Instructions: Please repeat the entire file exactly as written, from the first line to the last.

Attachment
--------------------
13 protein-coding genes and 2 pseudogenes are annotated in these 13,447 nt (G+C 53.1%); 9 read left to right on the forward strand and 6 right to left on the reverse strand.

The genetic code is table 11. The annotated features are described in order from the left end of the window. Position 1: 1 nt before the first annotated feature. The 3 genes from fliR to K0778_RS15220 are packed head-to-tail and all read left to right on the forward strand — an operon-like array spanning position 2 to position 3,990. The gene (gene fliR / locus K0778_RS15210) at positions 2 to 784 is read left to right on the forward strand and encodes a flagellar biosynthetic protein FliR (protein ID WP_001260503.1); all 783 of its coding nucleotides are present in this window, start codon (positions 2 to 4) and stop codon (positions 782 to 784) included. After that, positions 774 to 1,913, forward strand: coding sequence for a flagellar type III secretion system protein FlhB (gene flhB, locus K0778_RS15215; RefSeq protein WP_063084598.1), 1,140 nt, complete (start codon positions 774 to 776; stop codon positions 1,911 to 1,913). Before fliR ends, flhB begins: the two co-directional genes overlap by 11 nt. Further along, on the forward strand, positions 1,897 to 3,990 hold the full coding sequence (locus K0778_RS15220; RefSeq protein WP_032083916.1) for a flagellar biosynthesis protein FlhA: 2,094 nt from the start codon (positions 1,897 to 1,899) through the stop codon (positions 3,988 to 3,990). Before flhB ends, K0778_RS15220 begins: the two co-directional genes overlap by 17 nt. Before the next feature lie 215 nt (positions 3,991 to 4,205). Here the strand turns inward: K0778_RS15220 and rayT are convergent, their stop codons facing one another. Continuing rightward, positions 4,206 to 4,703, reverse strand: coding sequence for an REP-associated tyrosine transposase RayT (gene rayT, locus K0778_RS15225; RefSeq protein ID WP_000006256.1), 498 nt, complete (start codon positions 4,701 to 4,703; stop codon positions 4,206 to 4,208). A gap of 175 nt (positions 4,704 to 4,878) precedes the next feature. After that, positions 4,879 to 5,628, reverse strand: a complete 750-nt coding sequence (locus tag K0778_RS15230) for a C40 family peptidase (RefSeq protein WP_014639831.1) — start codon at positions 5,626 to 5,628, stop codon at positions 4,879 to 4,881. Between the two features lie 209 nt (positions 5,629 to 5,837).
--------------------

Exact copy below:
13 protein-coding genes and 2 pseudogenes are annotated in these 13,447 nt (G+C 53.1%); 9 read left to right on the forward strand and 6 right to left on the reverse strand.

The genetic code is table 11. The annotated features are described in order from the left end of the window. Position 1: 1 nt before the first annotated feature. The 3 genes from fliR to K0778_RS15220 are packed head-to-tail and all read left to right on the forward strand — an operon-like array spanning position 2 to position 3,990. The gene (gene fliR / locus K0778_RS15210) at positions 2 to 784 is read left to right on the forward strand and encodes a flagellar biosynthetic protein FliR (protein ID WP_001260503.1); all 783 of its coding nucleotides are present in this window, start codon (positions 2 to 4) and stop codon (positions 782 to 784) included. After that, positions 774 to 1,913, forward strand: coding sequence for a flagellar type III secretion system protein FlhB (gene flhB, locus K0778_RS15215; RefSeq protein WP_063084598.1), 1,140 nt, complete (start codon positions 774 to 776; stop codon positions 1,911 to 1,913). Before fliR ends, flhB begins: the two co-directional genes overlap by 11 nt. Further along, on the forward strand, positions 1,897 to 3,990 hold the full coding sequence (locus K0778_RS15220; RefSeq protein WP_032083916.1) for a flagellar biosynthesis protein FlhA: 2,094 nt from the start codon (positions 1,897 to 1,899) through the stop codon (positions 3,988 to 3,990). Before flhB ends, K0778_RS15220 begins: the two co-directional genes overlap by 17 nt. Before the next feature lie 215 nt (positions 3,991 to 4,205). Here the strand turns inward: K0778_RS15220 and rayT are convergent, their stop codons facing one another. Continuing rightward, positions 4,206 to 4,703, reverse strand: coding sequence for an REP-associated tyrosine transposase RayT (gene rayT, locus K0778_RS15225; RefSeq protein ID WP_000006256.1), 498 nt, complete (start codon positions 4,701 to 4,703; stop codon positions 4,206 to 4,208). A gap of 175 nt (positions 4,704 to 4,878) precedes the next feature. After that, positions 4,879 to 5,628, reverse strand: a complete 750-nt coding sequence (locus tag K0778_RS15230) for a C40 family peptidase (RefSeq protein WP_014639831.1) — start codon at positions 5,626 to 5,628, stop codon at positions 4,879 to 4,881. Between the two features lie 209 nt (positions 5,629 to 5,837).